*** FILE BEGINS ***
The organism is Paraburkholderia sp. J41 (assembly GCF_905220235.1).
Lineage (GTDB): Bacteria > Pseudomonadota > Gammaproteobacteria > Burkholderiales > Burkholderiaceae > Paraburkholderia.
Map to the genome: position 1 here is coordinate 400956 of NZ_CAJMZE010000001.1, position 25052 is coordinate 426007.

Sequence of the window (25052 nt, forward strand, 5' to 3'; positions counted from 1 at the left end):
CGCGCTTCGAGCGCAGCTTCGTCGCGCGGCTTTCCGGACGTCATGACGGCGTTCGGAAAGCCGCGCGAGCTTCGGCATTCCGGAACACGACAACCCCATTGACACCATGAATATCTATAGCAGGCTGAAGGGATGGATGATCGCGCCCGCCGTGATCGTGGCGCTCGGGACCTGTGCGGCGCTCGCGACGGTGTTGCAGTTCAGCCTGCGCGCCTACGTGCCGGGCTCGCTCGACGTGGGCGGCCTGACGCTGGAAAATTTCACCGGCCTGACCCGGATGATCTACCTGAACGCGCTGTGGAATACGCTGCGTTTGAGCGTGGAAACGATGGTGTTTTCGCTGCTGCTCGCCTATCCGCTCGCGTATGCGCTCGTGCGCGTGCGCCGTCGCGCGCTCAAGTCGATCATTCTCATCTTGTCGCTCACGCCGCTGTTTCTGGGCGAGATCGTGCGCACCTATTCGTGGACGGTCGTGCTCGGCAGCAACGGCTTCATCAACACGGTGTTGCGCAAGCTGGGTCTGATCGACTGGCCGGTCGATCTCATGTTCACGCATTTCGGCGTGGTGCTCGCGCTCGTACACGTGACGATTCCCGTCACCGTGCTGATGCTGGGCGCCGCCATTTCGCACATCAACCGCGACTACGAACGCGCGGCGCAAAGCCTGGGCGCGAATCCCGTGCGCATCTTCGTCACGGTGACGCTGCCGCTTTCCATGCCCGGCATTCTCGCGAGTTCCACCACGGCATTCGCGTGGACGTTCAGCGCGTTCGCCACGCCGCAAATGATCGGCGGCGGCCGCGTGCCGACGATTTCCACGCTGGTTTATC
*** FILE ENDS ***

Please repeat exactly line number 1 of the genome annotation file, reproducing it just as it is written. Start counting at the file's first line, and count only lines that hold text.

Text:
The organism is Paraburkholderia sp. J41 (assembly GCF_905220235.1).